Tag Archives: Helen DeVos Children’s Hospital

Michigan International Auto Show and Charity Spectacular benefiting Helen DeVos Children’s Hospital



This weekend is the Michigan International Auto Show and it has it all — from practical to grandiose and even downright exotic; if you love cars — or just pretty/shiny things — you will be in heaven at the #grautoshow16!

Car manufacturers from around the world bring their finest traveling displays with new vehicles – including sedans, vans, SUV’s, trucks, hybrids and sports cars to Grand Rapids. Not only is the Auto Show a great place to shop and compare options for every day vehicles, it is also the first opportunity for West Michigan residents to see many of the most recently released or “soon to be released” models!

On Wednesday, we had the unique opportunity of getting a sneak preview of this weekend’s show at the Michigan International Auto Show Charity Spectacular benefiting Helen DeVos Children’s Hospital. The event supported more than 20 different programs at Helen DeVos Children’s Hospital. During the event, guests explored hundreds of new vehicles on display while enjoying a delicious strolling dinner and a live Wolverine Worldwide Fashion Show.

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The excitement started as soon as we walked into DeVos Place. James Bond theme music was playing in the background and as the archway (the #grautoshow16 version of the red carpet) opened up, we encountered our first car – the Aston Martin DB9 GT.  The car displayed is one of only 150 made, and is the official car used in the lasted Bond flick, Spectre. There was even a photographer on the ready to snap our pic as we struck a pose! Continue reading Michigan International Auto Show and Charity Spectacular benefiting Helen DeVos Children’s Hospital

Stress can destroy a 66 ton bridge. What about you?



You hear a ton about stress these days. What can you do to better manage your response to the tension in your life?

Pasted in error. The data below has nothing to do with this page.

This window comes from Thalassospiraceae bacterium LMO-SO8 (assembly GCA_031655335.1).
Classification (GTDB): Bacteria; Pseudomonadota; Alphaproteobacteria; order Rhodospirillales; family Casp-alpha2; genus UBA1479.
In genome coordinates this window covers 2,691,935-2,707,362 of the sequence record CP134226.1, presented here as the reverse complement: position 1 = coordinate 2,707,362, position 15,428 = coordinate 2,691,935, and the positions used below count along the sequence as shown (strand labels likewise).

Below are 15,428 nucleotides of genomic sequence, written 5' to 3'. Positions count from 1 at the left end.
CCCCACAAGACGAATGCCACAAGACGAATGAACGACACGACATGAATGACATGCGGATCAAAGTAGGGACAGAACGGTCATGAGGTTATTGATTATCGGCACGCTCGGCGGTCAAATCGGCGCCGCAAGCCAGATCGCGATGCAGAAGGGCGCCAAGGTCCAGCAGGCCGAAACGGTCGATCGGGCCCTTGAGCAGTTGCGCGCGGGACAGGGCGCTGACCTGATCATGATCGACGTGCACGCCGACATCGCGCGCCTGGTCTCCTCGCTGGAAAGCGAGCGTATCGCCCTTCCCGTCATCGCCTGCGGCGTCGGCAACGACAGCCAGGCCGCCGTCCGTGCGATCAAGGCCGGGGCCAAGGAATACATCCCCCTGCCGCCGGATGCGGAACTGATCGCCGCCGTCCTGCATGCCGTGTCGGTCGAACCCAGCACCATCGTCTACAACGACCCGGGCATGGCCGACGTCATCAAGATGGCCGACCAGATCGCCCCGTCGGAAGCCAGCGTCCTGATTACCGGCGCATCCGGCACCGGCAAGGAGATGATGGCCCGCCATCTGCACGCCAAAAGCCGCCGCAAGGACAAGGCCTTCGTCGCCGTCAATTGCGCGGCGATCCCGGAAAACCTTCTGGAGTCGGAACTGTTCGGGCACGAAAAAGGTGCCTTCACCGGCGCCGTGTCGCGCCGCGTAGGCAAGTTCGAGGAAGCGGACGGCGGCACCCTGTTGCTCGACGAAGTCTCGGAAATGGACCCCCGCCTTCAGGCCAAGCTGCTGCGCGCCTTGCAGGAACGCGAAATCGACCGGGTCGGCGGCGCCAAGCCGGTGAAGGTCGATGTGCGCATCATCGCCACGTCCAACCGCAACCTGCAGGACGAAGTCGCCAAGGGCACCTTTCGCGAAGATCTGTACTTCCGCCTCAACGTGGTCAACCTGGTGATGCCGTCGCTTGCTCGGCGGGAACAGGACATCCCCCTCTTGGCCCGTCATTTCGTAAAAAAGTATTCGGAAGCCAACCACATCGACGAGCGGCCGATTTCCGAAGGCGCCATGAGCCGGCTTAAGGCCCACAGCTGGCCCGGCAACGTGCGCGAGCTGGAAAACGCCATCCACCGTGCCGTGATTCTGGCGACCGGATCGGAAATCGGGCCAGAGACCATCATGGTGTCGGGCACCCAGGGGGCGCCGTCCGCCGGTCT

Dr. Steven L. Pastyrnak, Division Chief of Pediatric Psychology at Helen DeVos Children’s Hospital and Assistant Adjunct Professor at Michigan State University, will offer a practical approach to dealing with stress at a 90 minute event at Grand Rapids Community College (GRCC) on Wednesday, March 12, 2014. “Understanding and Managing Stress” is free and open to the public.

“Everyone feels stress at some point or another,” said Dr. Pastyrnak. “I don’t care if you are a two year old kid or a 102 year old senior, you’ve experienced stress at various points throughout your life.”

Stress is something that impacts all of us.

“What I would say as a clinical psychologist who’s been working with kids for 20 years now, is that ultimately the more stress that people experience, the more other issues develop in their lives: whether it’s physical, emotional, or performance-related,” said Dr. Pastyrnak.

“If we’re dealing with younger kids, we see a lot of physical complaints develop as a result of stress. We see school performance impacted.”

But what about as we get older?

“Not only do relationships and school performance suffer, then occupational performance suffers. How they do at their jobs. How they get along with people. Things like that.”